Dilemma Evaluation Through the Ethics Triangle:

Findings and Recommendations for Allied Medical Products:

In his 1996 text on leadership Integrity, author Stephen Carter describes this title quality as something which is subject to a collective favor and a multi-layered matrix of hypocrisy. On the topic of integrity in the public sector, he explains this paradox:

Scarcely a politician kicks off a campaign without promising to bring it to government; a few years later, more often than is healthy for our democracy, the politician slinks cravenly from office, having been lambasted by the press for lacking that self-same integrity; and then the press, in turn, is skewered for holding public figures to a measure of integrity that its own reporters, editors, producers, and most particularly, owners could not possibly meet. And for refusing to turn that critical eye inward, the press is mocked for -- what else? -- a lack of integrity. (Carter, 6)

Carter's characterization here is indicative of an almost universal dilemma within any industry which has the potential to command large capital investment and return. The private sector is given over to a wide array of inter-organizational dependencies, such as those which develop between retail companies, their clients and their creditors. In any of these relationships, there is a level of contractual submission which each makes to the accountability of the other. Whether this is a system dependent upon regular payment upon receipt of services, dutiful fulfillment of promised services or the efficient execution of any number of contracted obligations, a business organization is subject to the conceits of its partners and its trade.

One of the troubling revelations which I came upon during my experiences at Allied was that my employer's ethical condition was not uncommon. To the contrary, it was directly reflective of the way in which many of the proprietors within the industry were prone to behave. The clients with whom we conducted much of our business-- nursing homes, long-term care facilities and large-scale medical-supply concerns -- were often as likely to commit to lapses in honesty. As the chief customer relations officer for the organization, I was given direct exposure to both the impact of my employer's ethical shortcomings and the proportional behaviors present in our business partners. They often behaved to scale with one another, conducting business with a hostile logic that exists outside the traditional governing principles of morality.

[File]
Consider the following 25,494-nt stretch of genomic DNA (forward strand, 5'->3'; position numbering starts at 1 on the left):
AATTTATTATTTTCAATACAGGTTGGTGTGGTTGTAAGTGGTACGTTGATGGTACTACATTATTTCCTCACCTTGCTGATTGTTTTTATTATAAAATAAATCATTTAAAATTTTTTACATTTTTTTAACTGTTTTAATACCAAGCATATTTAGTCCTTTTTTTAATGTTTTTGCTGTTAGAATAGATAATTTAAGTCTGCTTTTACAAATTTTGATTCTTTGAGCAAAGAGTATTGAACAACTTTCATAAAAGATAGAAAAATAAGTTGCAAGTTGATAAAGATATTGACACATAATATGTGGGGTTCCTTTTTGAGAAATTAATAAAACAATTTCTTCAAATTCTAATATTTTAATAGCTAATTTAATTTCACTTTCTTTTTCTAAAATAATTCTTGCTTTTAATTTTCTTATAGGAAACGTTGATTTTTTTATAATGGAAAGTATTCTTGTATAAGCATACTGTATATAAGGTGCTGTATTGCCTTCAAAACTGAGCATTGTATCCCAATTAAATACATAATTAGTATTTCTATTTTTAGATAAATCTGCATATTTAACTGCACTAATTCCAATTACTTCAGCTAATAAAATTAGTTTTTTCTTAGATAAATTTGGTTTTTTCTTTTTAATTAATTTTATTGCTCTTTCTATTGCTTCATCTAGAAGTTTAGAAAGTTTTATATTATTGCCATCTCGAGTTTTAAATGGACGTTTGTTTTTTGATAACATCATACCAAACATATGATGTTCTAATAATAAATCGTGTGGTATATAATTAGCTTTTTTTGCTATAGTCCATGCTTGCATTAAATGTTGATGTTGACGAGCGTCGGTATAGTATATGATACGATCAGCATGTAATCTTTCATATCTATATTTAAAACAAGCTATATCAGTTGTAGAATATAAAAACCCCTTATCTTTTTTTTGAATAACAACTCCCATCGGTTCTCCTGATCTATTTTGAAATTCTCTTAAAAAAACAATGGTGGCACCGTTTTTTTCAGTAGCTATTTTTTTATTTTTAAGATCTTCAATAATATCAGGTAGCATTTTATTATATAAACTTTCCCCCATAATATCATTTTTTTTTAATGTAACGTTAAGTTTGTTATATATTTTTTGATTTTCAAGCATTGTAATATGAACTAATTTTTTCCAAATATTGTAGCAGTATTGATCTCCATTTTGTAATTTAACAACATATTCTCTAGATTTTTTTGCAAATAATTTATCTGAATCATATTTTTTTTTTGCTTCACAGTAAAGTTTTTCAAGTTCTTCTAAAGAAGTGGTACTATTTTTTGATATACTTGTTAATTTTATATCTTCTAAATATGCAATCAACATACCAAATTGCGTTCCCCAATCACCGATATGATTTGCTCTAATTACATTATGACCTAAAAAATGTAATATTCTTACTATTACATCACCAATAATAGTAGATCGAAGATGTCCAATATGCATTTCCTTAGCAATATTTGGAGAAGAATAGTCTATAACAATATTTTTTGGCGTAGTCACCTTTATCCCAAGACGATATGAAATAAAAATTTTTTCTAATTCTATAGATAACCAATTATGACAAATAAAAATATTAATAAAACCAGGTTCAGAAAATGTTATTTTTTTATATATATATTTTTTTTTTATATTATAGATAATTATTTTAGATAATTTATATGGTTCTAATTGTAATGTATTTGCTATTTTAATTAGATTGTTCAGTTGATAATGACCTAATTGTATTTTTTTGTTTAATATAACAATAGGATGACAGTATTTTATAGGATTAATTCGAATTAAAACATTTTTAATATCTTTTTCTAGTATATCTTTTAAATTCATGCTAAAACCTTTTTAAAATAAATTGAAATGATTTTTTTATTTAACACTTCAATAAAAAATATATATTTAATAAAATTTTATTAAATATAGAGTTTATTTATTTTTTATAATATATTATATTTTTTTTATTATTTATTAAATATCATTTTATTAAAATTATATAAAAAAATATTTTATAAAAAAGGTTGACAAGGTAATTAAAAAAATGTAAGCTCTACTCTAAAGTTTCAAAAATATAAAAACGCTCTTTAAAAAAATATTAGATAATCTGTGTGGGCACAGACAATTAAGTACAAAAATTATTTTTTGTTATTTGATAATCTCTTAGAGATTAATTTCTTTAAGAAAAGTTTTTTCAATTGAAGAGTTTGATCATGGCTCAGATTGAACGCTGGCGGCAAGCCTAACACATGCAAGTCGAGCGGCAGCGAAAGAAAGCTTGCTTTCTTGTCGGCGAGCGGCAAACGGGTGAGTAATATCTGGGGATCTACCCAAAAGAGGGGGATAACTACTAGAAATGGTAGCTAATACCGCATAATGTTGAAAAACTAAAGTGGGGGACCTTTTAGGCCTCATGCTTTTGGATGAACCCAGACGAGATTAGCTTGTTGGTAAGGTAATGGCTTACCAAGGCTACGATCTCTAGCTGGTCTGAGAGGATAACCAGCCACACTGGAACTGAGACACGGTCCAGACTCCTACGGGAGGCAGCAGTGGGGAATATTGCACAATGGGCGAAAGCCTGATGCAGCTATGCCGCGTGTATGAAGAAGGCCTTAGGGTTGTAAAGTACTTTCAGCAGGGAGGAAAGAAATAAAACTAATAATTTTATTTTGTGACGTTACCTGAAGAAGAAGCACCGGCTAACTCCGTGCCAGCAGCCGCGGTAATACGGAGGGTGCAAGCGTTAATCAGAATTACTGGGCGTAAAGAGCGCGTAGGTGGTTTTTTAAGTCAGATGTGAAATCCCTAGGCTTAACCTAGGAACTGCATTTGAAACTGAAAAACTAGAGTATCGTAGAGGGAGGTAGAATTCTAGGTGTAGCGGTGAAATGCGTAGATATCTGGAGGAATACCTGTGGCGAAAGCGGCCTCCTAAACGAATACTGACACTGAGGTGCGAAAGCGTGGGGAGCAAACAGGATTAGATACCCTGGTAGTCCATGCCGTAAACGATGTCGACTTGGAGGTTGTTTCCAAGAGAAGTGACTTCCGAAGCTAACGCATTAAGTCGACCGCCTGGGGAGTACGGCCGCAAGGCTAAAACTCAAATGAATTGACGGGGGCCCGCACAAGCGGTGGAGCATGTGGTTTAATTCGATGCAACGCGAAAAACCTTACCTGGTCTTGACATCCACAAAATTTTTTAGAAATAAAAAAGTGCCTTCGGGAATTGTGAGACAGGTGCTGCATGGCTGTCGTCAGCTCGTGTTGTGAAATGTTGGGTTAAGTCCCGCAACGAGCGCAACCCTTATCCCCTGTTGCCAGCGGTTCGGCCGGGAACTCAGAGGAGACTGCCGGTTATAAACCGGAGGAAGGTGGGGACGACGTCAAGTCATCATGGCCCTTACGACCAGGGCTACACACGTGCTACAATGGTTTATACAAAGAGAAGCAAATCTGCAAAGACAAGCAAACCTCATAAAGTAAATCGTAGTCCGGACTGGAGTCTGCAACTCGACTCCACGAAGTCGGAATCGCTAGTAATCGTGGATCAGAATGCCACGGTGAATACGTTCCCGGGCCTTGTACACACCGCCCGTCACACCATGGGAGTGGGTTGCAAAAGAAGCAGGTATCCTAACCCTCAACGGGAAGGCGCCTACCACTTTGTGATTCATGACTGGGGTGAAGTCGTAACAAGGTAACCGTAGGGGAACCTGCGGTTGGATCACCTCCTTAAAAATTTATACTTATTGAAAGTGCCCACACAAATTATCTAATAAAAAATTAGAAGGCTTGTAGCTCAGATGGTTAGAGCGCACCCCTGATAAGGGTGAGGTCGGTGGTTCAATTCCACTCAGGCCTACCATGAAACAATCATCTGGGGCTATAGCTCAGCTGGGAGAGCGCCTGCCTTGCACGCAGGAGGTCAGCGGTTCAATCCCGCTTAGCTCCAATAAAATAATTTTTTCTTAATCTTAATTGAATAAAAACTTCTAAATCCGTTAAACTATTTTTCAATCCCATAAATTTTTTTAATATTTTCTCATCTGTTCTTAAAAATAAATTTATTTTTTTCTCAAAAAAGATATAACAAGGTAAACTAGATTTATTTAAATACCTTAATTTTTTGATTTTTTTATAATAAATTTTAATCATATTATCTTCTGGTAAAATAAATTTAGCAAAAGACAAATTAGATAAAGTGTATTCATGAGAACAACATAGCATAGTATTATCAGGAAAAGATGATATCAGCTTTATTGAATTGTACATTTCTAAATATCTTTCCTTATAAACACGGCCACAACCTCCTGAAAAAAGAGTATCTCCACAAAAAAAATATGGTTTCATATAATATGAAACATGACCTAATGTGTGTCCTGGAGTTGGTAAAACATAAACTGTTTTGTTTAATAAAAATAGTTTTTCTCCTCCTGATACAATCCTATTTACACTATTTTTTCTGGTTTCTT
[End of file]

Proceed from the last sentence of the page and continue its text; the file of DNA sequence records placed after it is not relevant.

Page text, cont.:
As a prime example, my employer's failure to fill a client's order in a timely and efficient fashion would result in said client's withholding on payments for previous orders. In this relationship, 'wrongs' are being committed according to contract by both parties. However, there are no victims. It is the entitlement of either party to discontinue a dissatisfying relationship. It was often the case though, given the nature of Allied Medical's extremely affordable product, that the financial benefits to the client outweighed the detriments of the poor service. The resulting rationale would be the strong-arming approach which involved a system of verbal deceit, tactical aggression and a financial dependency. Within the scope of Craig Johnson's power-base discussion, there is evidence that the relationship between client and provider in the small-scale medical supply business is based in part on a coercive-power structure and in part a rewards structure. Therefore, my employer's behavior seemed generally reflective of the integrity-shortfall which dominates the trade. With the increasing competitiveness to supply low-cost medical supplies that contend with a national nursing shortage and rising healthcare expenses, the capacity for power to be brokered by petty economic coercion and a pricing rewards system has given over to widespread ethical abuse. It is an abuse which is generally tolerated, providing root for one of the more difficult dilemmas to assimilate into strategy.

The corruption within a small business, especially one that has a variety of comparatively large business partners, can often be so institutionalized and seemingly inconsequential that the notion of acting as a whistleblower is entirely impractical.

In his 2001 book on the topic, business analyst C. Alford characterizes such a dilemma, especially within the context that one has acknowledged the futility in addressing the issues of integrity in the absence of a central force for the implementation thereof. To Alford's view, it can be a revelation to find that those in roles of leadership or industry pacesetting are often at… [END OF PREVIEW] . . . READ MORE

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APA Style

Comprehensive Original Ethical Situation.  (2010, May 10).  Retrieved June 1, 2020, from

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"Comprehensive Original Ethical Situation."  10 May 2010.  Web.  1 June 2020. <>.

Chicago Style

"Comprehensive Original Ethical Situation."  May 10, 2010.  Accessed June 1, 2020.